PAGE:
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Trump threatens to blacklist Haley donors: 'We don't want them'

The former president tells voters who to contribute to Nikki Haley's campaign that they won't be welcomed to his camp if she drops out of the race.
Trump threatens to blacklist Haley donors: 'We don't want them'
Posted at 12:30 PM, Jan 25, 2024

Despite holding a significant lead in the polls and two big electoral victories in Iowa and New Hampshire, former President Donald Trump isn't easing up on attacks against the campaign of fellow Republican presidential candidate Nikki Haley. 

Referring to her as "Nikki 'Birdbrain' Haley," Trump threatened Wednesday to blacklist Haley's donors, saying anyone who gives to her campaign from this point on won't be welcomed to support his campaign in the future — should she drop out of the race.

"When I ran for Office and won, I noticed that the losing Candidate’s “Donors” would immediately come to me, and want to “help out,"" Trump said on his social media site Truth Social. "This is standard in Politics, but no longer with me. Anybody that makes a “Contribution” to Birdbrain, from this moment forth, will be permanently barred from the MAGA camp. We don’t want them, and will not accept them, because we Put America First, and ALWAYS WILL!"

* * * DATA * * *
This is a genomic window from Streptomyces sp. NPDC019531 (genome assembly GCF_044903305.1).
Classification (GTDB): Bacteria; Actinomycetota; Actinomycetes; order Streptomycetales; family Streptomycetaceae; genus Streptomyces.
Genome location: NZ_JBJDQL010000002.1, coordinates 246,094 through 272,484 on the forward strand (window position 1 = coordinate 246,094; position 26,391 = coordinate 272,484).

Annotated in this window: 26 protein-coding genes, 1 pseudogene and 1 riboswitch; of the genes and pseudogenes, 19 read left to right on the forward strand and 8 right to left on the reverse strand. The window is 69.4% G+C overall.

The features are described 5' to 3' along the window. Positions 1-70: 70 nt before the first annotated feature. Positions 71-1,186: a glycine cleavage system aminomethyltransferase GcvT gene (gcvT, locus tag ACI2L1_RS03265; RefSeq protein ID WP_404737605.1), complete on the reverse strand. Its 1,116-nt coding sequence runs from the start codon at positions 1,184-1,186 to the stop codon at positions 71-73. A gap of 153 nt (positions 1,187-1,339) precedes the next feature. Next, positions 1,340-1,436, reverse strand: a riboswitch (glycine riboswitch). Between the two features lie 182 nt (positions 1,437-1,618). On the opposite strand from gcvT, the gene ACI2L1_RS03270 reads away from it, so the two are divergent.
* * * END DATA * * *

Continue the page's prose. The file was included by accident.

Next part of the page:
SEE MORE: DeSantis suspends presidential campaign before New Hampshire primary

It's common practice for donors of one political candidate to switch to another if their candidate ends their campaign and endorses that person — like both Ron DeSantis and Vivek Ramaswamy have done for Trump in recent weeks.

However, Haley has vowed not to drop out of the 2024 presidential race and seems unbothered by the former president's latest attack. 

"Well in that case ... donate here," she responded on X, along with a link for people to contribute to her campaign. 

SEE MORE: Nikki Haley vows to remain in race for president after N.H. defeat

After Trump was announced as the projected winner in the New Hampshire primary, Haley still congratulated him, saying, "He earned it." But she didn't mince words when declaring she would not be conceding the race to the man, whom she's voted for twice, just yet.

"New Hampshire is first in the nation; it is not the last in the nation," Haley told a crowd of supporters. "This race is far from over."

Determined words as both candidates prepare to head to Haley's home state of South Carolina early next month, where 26 Republican delegates remain up for grabs. But, despite serving as the state's governor for six years, Haley faces an uphill battle with things seemingly headed toward a Trump-Biden rematch in the November general election.

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